- Find A Licensed Family Counselor
Find a qualified family counselor who can help you so that you can create a better life with healthier family relationships. Sometimes it can be difficult to see the patterns and obstacles when you're one of the people stuck in the middle of the problem, and a counselor can help point things out to you that you may not have otherwise realized. This is one of the most important steps toward managing an enmeshed family relationship.
Seeking help for your situation isn't only for you, but your family members too. If it seems appropriate, inform your family members and ask them if they'd be willing to participate in family counseling. Some family members might be more amenable to this than others. For this reason, it may be a good idea to first seek individual counseling so that you have the support and a source of advice, no matter what happens.
2. Reconnect With Yourself
One of the signs of an enmeshed relationship is the inability to see "where one person ends, and the other begins." Taking the time to focus on yourself can help you see what's yours and what belongs to the other person, which is one of the first steps toward being able to successfully manage an enmeshed family relationship.
Some experts recommend the practice of mindfulness, which can take many forms, but a good place to start is with a 5-10-minute daily mindfulness meditation. Set aside this amount of time during a part of the day when you won't be bothered and make yourself comfortable with a cushion on the floor or sitting upright in a chair. Start by focusing on your breath. Focus on the feelings in your body. Any thoughts that come into your mind are fine, acknowledge them, observe them, but don't judge them. Allow the thoughts and feelings to pass through your consciousness without placing any value on them. Record your experiences in a journal afterward.
Other ways to connect to yourself include taking up a new hobby (or reimagining an old one), getting involved in a club or organization, or taking a class. In fact, making connections with other people (strangers or friends) can be another good way to reconnect with yourself and discover your personal feelings, needs, interests, and thoughts. The goal is to grow yourself as a person and form an independent life that's separate from that of your family members, but that still involves them in a way that's healthy and balanced.
3. Set Manageable-Sized Boundaries With Your Enmeshed Family Members
Setting boundaries is key to fostering healthy family relationships. In enmeshed family relationships boundaries are lacking, so being able to identify when and how to set boundaries can make a huge difference in managing enmeshment.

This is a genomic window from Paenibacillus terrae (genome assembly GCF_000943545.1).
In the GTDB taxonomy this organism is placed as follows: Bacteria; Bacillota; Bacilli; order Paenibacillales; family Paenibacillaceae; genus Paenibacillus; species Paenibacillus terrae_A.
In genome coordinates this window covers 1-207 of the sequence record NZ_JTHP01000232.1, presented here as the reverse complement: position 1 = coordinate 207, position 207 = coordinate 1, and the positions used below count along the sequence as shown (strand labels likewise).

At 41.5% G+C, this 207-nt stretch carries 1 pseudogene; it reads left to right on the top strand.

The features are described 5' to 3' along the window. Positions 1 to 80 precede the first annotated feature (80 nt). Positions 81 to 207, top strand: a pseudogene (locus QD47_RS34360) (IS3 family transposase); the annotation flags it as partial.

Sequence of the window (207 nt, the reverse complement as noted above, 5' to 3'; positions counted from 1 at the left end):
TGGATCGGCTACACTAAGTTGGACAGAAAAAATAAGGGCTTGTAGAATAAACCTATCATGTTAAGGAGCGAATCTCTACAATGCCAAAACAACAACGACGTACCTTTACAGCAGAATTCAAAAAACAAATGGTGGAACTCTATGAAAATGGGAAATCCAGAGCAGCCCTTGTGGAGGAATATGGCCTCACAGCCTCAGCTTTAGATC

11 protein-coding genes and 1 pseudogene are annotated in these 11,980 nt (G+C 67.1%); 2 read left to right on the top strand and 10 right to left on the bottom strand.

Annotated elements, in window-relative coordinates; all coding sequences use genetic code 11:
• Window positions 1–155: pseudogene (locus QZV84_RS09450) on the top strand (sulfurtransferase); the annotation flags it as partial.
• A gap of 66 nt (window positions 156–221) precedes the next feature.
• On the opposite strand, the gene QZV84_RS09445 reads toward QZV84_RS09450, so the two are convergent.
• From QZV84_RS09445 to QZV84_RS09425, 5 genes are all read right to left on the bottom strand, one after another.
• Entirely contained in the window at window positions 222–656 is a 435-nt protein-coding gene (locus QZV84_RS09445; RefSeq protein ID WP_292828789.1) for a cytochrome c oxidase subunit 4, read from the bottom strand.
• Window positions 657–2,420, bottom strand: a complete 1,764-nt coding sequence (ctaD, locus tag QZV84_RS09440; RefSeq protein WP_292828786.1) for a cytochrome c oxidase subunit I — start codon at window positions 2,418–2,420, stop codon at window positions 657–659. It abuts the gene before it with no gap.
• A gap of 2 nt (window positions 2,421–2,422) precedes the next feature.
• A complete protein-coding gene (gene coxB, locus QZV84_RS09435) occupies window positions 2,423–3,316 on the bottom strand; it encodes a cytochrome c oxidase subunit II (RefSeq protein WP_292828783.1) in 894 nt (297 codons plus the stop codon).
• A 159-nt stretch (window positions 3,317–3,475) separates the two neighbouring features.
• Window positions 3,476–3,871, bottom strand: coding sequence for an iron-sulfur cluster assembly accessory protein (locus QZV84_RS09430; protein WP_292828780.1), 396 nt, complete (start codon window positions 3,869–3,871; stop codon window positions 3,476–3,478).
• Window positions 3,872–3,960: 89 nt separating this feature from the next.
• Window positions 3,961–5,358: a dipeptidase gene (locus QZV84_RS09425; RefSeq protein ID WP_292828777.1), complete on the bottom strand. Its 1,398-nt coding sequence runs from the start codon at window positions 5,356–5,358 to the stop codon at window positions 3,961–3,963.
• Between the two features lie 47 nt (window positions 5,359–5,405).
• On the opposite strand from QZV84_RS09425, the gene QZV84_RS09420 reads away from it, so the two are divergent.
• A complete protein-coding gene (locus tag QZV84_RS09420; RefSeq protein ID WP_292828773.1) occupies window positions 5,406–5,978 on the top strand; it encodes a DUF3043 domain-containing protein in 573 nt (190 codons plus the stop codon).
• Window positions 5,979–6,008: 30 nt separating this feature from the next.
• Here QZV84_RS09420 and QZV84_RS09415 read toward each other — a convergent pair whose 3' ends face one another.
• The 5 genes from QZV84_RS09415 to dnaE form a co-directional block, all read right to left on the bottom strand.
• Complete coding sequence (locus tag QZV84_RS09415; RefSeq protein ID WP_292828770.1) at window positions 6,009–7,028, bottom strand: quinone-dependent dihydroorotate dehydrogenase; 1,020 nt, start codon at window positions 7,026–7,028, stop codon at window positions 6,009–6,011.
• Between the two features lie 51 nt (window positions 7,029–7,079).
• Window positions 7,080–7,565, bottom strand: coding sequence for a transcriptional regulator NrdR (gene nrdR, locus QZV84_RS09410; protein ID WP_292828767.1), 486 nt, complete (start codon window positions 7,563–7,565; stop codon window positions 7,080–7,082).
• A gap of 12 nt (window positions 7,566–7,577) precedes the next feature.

When setting boundaries, it's still important to be aware of the other person's perception and possible reaction(s). Instead of rebelling and setting boundaries in an angry, forceful way, first, show an appreciation for certain aspects of the other person's behavior and then gently express exactly what you need from them (or don't need). For example, if a mother calls her college-age daughter every day to talk to her for 2 hours and the daughter feels that this is stifling her growth as an individual, the daughter could tell her mother that she really enjoys their conversations, but she's not having enough time to do what she needs to do when their conversations are that long and that regular. The daughter could suggest an alternative (a boundary) that would work better for her, such as talking on the phone the same amount of time once a week or for less time every other day.
This gentler way of setting boundaries can, over time, foster a healthier and more productive relationship between enmeshed family members.
4. Release The Feeling Of Guilt
It's normal for people in enmeshed family relationships to have a feeling of guilt attached to the idea of setting boundaries with family members. But, this feeling of guilt isn't necessary. Boundaries are a healthy and vitally important part of any strong relationship, and it's essential to set them between yourself and your family.
An overwhelming feeling of guilt is one of the signs of an enmeshed relationship. Release this feeling and reassure yourself that you're doing the right thing by setting boundaries. It can be difficult at first to do this but feeling guilty is only going to interfere with your ability to tune into your feelings and thoughts. As mentioned above, mindfulness can be a good way to start releasing this guilt. Become aware of the feeling, but don't fall into the guilt trap.